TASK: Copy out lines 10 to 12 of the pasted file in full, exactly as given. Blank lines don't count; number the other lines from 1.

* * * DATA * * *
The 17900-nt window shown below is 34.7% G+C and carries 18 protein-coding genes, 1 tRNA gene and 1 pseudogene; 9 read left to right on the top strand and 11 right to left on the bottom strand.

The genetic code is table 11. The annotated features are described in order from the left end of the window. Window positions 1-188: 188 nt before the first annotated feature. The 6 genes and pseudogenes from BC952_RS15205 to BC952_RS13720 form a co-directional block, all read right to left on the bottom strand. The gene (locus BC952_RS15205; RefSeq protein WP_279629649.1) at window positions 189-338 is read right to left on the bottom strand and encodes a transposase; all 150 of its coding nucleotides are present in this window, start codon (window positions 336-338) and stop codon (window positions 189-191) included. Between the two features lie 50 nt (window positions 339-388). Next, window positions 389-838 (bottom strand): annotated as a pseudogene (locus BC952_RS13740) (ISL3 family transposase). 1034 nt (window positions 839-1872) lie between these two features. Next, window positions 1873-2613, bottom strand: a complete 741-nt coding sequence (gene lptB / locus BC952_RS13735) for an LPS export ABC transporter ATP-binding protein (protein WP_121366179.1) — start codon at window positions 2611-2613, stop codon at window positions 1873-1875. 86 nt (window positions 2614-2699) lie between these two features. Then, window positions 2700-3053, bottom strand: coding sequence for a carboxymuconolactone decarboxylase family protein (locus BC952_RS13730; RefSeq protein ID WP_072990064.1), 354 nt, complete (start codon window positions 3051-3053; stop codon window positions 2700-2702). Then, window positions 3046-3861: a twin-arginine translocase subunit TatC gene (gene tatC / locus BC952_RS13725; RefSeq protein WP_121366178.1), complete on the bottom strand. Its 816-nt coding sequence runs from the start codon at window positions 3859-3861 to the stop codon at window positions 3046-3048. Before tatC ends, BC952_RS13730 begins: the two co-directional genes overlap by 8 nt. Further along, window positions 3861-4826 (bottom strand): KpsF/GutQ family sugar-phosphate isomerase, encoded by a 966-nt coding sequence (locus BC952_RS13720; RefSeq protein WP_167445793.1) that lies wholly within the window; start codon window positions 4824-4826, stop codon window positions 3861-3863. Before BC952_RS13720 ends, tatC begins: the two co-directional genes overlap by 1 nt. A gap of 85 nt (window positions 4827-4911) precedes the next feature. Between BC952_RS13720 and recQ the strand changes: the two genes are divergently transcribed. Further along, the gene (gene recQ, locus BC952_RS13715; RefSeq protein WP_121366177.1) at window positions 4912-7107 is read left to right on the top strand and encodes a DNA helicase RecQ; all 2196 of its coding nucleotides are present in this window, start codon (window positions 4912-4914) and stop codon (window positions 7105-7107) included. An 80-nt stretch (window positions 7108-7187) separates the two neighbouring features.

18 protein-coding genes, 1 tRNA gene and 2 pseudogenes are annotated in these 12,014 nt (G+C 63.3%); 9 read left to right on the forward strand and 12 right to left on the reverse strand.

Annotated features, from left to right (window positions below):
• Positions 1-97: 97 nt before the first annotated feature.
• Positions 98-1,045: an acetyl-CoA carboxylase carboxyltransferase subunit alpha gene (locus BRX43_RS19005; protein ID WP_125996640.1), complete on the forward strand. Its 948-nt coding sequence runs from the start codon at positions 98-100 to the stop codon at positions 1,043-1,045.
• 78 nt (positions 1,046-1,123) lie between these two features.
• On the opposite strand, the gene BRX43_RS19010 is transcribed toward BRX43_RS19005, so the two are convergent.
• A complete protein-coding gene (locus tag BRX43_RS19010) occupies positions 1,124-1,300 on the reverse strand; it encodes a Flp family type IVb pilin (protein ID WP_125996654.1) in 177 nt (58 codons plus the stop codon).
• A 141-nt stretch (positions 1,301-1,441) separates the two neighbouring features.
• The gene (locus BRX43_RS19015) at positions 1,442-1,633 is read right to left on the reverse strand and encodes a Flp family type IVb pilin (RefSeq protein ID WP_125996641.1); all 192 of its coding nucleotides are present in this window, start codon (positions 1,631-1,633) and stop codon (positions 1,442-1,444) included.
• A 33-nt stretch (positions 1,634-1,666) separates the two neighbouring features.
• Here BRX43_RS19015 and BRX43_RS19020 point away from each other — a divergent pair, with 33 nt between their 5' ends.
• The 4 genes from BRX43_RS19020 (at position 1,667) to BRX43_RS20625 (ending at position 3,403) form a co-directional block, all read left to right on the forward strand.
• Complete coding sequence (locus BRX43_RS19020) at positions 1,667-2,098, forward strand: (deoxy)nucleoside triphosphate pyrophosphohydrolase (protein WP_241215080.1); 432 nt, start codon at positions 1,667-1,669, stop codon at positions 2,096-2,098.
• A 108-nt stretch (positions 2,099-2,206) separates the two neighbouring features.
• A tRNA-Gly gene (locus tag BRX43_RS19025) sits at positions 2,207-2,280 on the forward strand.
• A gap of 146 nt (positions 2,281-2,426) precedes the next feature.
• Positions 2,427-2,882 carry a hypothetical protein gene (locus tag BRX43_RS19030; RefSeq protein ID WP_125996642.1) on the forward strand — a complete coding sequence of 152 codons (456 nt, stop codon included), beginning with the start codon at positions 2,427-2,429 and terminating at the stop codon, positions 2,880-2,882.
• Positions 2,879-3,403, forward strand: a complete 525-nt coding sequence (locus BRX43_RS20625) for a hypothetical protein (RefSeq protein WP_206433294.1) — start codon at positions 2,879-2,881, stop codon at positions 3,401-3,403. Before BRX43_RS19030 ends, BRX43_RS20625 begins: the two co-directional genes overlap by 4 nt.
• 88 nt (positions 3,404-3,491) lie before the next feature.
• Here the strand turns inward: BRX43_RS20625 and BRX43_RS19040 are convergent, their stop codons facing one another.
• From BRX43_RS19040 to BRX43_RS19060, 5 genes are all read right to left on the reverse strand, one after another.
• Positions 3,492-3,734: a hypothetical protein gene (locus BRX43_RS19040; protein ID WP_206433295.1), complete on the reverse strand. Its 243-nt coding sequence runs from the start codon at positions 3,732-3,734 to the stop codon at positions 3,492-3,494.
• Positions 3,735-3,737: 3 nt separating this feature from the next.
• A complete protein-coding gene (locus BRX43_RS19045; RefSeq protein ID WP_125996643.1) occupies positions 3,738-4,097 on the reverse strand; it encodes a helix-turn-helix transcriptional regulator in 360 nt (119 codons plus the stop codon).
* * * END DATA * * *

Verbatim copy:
• A 141-nt stretch (positions 1,301-1,441) separates the two neighbouring features.
• The gene (locus BRX43_RS19015) at positions 1,442-1,633 is read right to left on the reverse strand and encodes a Flp family type IVb pilin (RefSeq protein ID WP_125996641.1); all 192 of its coding nucleotides are present in this window, start codon (positions 1,631-1,633) and stop codon (positions 1,442-1,444) included.
• A 33-nt stretch (positions 1,634-1,666) separates the two neighbouring features.